As our children with disabilities grow older, and we ourselves grow older, the future can seem daunting. The future can be overwhelming. Taking steps to plan for the future can seem way too complicated, especially when you don’t know where to start.
If asked to be a trustee, anyone, unless previously experienced in this field would not know what the responsibilities are. How much work is involved? What is the time frame? Do I need to prepare tax returns and handle accounts? Can I get help? When do my responsibilities end?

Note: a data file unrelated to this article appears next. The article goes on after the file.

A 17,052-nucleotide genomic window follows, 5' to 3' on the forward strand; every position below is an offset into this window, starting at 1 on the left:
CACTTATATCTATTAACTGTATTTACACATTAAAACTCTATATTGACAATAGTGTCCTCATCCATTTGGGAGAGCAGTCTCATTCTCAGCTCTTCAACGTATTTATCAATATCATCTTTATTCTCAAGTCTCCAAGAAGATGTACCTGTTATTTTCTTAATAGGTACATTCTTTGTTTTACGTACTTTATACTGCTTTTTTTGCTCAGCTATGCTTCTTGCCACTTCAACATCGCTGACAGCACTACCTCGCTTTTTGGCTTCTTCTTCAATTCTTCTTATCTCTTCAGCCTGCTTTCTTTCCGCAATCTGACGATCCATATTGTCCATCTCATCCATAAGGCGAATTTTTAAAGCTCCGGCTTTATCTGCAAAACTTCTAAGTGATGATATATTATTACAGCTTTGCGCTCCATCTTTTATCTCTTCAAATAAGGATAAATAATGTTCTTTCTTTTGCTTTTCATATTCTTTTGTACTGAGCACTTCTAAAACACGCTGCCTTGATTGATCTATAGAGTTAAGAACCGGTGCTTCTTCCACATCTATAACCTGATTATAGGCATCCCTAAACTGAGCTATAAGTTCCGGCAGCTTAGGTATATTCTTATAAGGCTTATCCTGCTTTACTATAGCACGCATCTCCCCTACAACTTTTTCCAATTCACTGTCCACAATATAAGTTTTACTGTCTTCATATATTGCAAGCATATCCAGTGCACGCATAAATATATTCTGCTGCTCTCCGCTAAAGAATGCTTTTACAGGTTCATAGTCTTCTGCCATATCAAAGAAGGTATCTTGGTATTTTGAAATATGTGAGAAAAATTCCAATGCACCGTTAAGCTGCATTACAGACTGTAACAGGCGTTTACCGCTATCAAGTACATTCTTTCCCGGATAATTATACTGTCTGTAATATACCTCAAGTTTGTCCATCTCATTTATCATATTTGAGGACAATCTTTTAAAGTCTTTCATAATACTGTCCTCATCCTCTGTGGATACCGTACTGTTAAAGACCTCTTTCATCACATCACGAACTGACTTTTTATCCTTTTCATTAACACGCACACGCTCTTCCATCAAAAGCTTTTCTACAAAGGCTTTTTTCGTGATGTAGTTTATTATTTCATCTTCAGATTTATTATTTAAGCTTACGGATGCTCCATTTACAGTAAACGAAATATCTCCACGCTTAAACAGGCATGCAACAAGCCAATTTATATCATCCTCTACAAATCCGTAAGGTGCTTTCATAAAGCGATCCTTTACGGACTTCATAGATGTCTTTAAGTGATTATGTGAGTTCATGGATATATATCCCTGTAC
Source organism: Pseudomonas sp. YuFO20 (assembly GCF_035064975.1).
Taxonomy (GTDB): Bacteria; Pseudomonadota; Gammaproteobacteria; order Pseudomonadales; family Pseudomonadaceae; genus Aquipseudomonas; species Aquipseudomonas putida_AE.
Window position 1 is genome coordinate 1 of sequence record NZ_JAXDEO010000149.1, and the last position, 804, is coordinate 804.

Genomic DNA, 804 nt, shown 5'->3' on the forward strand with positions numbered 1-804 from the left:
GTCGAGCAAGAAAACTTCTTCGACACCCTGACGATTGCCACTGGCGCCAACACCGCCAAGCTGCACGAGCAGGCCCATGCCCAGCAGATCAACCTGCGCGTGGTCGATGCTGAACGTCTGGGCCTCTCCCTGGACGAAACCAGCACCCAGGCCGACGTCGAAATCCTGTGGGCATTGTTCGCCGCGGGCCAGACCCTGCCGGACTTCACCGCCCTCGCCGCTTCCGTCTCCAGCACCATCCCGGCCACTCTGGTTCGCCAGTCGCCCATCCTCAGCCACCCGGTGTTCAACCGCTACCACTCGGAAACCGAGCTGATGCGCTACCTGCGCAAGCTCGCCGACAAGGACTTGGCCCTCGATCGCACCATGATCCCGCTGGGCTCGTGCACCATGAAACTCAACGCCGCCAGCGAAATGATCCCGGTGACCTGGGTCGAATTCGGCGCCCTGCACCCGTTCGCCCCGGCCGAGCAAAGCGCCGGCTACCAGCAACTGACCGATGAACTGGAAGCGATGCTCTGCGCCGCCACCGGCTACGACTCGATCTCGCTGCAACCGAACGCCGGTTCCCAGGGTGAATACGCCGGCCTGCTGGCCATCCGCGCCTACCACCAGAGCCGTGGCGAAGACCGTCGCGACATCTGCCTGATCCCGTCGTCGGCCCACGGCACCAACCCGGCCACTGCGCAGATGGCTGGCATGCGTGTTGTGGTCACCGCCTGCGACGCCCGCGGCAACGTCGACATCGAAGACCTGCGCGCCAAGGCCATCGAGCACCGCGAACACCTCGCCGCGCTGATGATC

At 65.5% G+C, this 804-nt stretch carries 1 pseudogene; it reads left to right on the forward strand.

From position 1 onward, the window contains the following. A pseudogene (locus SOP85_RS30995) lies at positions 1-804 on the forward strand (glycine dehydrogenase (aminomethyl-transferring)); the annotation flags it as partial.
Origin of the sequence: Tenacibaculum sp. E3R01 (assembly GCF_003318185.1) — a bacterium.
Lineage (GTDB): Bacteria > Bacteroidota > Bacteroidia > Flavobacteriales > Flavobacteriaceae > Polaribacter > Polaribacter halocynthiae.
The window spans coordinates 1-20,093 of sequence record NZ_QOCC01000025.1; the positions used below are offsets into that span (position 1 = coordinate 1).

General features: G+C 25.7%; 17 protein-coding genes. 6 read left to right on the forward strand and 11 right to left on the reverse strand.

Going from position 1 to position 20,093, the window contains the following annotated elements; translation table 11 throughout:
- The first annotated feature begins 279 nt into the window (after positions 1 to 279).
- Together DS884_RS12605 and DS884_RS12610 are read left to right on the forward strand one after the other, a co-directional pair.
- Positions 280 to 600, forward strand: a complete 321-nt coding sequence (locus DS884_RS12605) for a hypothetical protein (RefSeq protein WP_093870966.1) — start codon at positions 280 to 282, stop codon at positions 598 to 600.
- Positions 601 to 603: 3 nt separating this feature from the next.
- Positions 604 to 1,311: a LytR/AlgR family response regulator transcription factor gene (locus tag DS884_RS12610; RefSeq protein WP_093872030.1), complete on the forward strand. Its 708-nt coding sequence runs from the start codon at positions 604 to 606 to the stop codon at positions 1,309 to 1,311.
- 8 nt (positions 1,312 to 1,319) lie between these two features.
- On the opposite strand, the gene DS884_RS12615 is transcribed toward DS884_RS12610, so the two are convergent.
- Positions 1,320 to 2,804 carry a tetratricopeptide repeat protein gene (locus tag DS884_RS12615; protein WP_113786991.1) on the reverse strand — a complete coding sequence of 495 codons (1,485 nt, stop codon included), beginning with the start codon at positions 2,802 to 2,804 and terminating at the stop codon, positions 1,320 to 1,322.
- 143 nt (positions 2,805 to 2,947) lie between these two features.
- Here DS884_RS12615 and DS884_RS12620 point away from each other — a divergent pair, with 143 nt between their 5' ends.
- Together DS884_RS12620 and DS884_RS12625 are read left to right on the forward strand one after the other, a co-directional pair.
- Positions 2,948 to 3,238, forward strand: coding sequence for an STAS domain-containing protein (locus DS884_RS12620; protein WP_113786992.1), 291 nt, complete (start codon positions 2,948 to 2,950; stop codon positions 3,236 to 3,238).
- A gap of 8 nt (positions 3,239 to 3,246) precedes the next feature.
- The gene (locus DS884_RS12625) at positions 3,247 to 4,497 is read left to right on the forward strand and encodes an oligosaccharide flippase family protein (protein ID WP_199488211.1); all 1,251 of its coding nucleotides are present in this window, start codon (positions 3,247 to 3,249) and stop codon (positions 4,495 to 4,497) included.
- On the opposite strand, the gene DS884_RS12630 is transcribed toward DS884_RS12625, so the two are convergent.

Anyone with a child with special needs understands the need to prepare for the future. A trust is always a good place to start, and figuring out a savings goal for that trust is a key part to your planning.
The state will most likely be happy to do it for you after you die. If you do not have a will or an estate
Financial planning is daunting enough, but it becomes more complicated and critical when you have a child or family member with special needs.
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